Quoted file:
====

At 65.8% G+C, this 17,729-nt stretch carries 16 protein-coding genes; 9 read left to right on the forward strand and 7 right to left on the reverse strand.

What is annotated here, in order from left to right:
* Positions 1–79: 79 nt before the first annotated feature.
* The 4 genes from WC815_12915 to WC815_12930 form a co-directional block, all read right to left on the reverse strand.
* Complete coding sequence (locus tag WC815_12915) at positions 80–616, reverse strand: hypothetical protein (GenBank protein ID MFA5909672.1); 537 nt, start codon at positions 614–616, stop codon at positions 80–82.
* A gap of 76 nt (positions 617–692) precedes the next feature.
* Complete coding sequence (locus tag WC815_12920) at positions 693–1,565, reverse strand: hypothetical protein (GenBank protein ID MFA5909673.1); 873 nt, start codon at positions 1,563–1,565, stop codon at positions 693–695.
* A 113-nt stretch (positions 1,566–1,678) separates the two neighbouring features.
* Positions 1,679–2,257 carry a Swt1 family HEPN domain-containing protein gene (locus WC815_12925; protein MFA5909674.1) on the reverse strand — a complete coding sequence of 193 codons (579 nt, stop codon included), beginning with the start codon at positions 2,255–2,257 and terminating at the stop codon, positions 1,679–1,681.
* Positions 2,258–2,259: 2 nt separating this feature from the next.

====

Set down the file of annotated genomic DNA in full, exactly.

At 65.8% G+C, this 17,729-nt stretch carries 16 protein-coding genes; 9 read left to right on the forward strand and 7 right to left on the reverse strand.

What is annotated here, in order from left to right:
* Positions 1–79: 79 nt before the first annotated feature.
* The 4 genes from WC815_12915 to WC815_12930 form a co-directional block, all read right to left on the reverse strand.
* Complete coding sequence (locus tag WC815_12915) at positions 80–616, reverse strand: hypothetical protein (GenBank protein ID MFA5909672.1); 537 nt, start codon at positions 614–616, stop codon at positions 80–82.
* A gap of 76 nt (positions 617–692) precedes the next feature.
* Complete coding sequence (locus tag WC815_12920) at positions 693–1,565, reverse strand: hypothetical protein (GenBank protein ID MFA5909673.1); 873 nt, start codon at positions 1,563–1,565, stop codon at positions 693–695.
* A 113-nt stretch (positions 1,566–1,678) separates the two neighbouring features.
* Positions 1,679–2,257 carry a Swt1 family HEPN domain-containing protein gene (locus WC815_12925; protein MFA5909674.1) on the reverse strand — a complete coding sequence of 193 codons (579 nt, stop codon included), beginning with the start codon at positions 2,255–2,257 and terminating at the stop codon, positions 1,679–1,681.
* Positions 2,258–2,259: 2 nt separating this feature from the next.